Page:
English as the Language of Instruction Project (ELIP)
Fluency in English is a key skill for individuals in an increasingly connected world. Many positions in academia, government, and business require fluency in English in addition to one’s native language and additional languages. The need to communicate in English as a global language—and the intercultural competencies that accompany linguistic communication—is critical for the professional success of native German students and international students alike. To that end, Technische Universität Darmstadt is increasing support to students, scientific staff, administrative staff, and faculty, to improve their English abilities. High-quality English teaching will offer the university’s students, faculty, and staff the best of both linguistic worlds: the opportunities to learn, read, and express themselves orally and in written form in two important world languages.
Offers for Improving Teaching:
• 1-day or 1/2-day workshop with specific themes: Lectures in English, discussions in English, linguistics of intercultural communication (especially German to global English), and/or individual communication in English with students in office hours
• 1-to-1 advice for instructors regarding syllabi, course planning, and curriculum design
• 1-to-1 advice for instructors on sound, intonation, and related speaking and listening skills
• Observation of lectures and/or seminars with feedback and follow-up for instructors teaching in English
Offers for Improving Writing and Conference Presentations:
• Writing a Thesis in English Workshop (Bachelor, Master, Doctorate, and/or Habilitation)
• Writing a Scientific Article in English Workshop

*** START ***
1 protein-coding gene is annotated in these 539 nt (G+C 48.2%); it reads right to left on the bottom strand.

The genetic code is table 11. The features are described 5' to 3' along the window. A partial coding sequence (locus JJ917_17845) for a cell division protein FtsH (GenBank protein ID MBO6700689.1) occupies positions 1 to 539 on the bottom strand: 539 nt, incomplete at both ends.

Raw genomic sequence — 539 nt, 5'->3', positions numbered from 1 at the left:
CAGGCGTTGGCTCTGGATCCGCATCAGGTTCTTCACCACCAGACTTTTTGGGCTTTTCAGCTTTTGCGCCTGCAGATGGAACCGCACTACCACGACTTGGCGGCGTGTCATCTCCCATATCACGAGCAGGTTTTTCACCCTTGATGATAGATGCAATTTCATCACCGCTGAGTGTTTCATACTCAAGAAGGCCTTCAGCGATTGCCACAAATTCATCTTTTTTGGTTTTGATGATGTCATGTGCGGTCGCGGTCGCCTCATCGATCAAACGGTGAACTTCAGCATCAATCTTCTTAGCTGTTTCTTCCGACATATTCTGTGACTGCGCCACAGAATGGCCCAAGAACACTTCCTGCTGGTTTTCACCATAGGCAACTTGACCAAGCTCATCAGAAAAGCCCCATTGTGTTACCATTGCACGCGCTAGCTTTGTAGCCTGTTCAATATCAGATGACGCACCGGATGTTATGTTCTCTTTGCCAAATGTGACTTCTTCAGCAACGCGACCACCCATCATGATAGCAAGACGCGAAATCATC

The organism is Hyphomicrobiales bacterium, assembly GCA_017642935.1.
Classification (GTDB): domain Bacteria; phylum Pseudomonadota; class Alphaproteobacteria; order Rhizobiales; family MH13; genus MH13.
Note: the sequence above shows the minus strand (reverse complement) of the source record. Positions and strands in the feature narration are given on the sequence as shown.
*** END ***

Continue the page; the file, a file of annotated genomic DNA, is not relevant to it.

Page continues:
• Conference Presentations in English Workshop
English as the Language of Instruction Project (ELIP) began in October 2016 as part of the university’s ongoing internationalization strategy. Key elements of the internationalization strategy include increasing the number of master’s courses being taught in English by 2021, attracting more full-time (degree-seeking) international students per year, attracting more semester-long or yearlong international students, raising the number of international faculty, and having more bachelor’s and master’s degree students write their theses in English. Also, staff members in the central administration and auxiliary services can continue to improve their English in order to increase the university’s capability of international communication beyond German.
Shifting a significant portion of the university’s master’s level teaching activities to English requires a marked commitment and effort on the part of all members of the university. To improve the quality of English teaching and learning, ELIP offers workshops for instructors and courses for students that are specifically designed for the needs and requirements of each institute, department, and administrative area. ELIP offers its programs at all levels of existing English-language competence and aims to help with the particular linguistic needs of instructors and students in order to foster confidence, competence, and success in English communication.
ELIP addresses English-learning needs from multiple perspectives: L2 instructor to L2 learner, L1 instructor to L2 learner, L2 instructor to L1 learner, and mixed L1 and L2 student discussions. However, its primary focus is on the largest group of communicators at the university: native German speakers communicating with native speakers of other languages in English. Regarding speaking and sentence writing, its programs focus on identifying and then replacing “English in German disguise” (in which native German speakers use English words in German grammatical structures) with a standardized, widely accepted form global English. Regarding the composition of whole texts, its programs focus on British- and American-style organization of academic essays, using standard five-part essay forms. Workshops and courses may include, among many possibilities: learning the theory and practice of global English standards and sociocultural discourse conventions; reading comprehension of academic English; writing academic essays; practicing techniques for effective discussion leading; the Senior Advisor observing their courses and providing feedback; and identifying standard linguistic conventions that improve student comprehension and retention of lectures.